Planet Forward Wins Tawani Grant


March 1, 2010

Planet Forward, the progressive new media project pioneered at SMPA last year, has recently received a $500,000 grant from the Tawani Foundation, which supports ventures that enrich and improve health, wellness and knowledge. The award will help fund production of weekly webisodes, the website, and other potential television specials, the first of which aired on PBS in April 2009.

A Project of the Center for Innovative Media at George Washington University, Planet Forward is an online social network dedicated to giving a voice to average people who want to shape the future of energy policy.

Participants showcase original videos about reducing carbon emissions on Planetforward.org and comment on other contributors' ideas. The most promising and original entries are the selected from the website and aired as part of special broadcasts on PBS stations nationwide.

The Planet Forward project also incorporates debates between policy-makers and experts, including 2009 participants environmental entrepreneur Shai Agassi and Carol Browner, Director of the Obama Administration's Office of Energy and Climate Change Policy.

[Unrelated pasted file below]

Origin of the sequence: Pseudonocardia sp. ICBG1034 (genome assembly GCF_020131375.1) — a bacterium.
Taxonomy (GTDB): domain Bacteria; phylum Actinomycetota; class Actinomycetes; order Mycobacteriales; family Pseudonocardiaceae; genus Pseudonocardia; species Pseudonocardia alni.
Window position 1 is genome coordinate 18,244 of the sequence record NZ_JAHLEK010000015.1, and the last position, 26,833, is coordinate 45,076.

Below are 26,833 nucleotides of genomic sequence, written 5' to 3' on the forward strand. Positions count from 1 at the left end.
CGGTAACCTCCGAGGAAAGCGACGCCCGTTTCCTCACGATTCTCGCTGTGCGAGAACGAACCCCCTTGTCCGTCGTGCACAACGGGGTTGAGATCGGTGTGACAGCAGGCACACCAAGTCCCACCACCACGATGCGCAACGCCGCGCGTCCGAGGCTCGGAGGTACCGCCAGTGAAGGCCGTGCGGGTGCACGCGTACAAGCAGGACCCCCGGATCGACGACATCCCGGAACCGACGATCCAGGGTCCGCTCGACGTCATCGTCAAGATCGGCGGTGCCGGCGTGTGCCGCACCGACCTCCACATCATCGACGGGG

"SMPA students have also been invaluable from everything like naming the show Planet Forward, to helping with the TV production, to supplying some real high-quality content for community reaction," said director of production Chad Davis.

The Planet Forward production team includes two SMPA graduate students as well as Susanna Murley, a specialist in environmental communications. Two undergraduate interns have also joined the Planet Forward staff this spring.

Planet Forward was created and hosted by SMPA Director Frank Sesno and will be hosting a screening of student videos in the Jack Morton Auditorium on April 20. SMPA also offers an advanced, hands-on production class that generates environmental video content for use on the Planet Forward website and television program.

Several changes have occurred this year as the project expands. The Planet Forward website has enhanced its social networking capacities by allowing users to blog and collaborate on ideas. Additionally, future TV productions of Planet Forward will incorporate a competition that didn't exist in the pilot.

"The Planet Forward members who submit the best ideas on how we reduce our carbon footprint will become Planet Forward Innovators. And we'll follow those innovators for a year after the broadcast to see if their ideas can take root and grow," Davis said.

According to Planetforward.org, "The real reward is the chance to have your viewpoint considered by influential people and become a real part of the national debate."

Planet Forward's second television special is currently in production and will use material being collected now from Planetforward.org. Several "webisodes" have also been produced in the interim period between television specials.

Davis said the positive feedback from funders, members of the pilot community and PBS associates encouraged the launch of future TV specials.

The first television special recently aired again on PBS channel 26 in Washington D.C.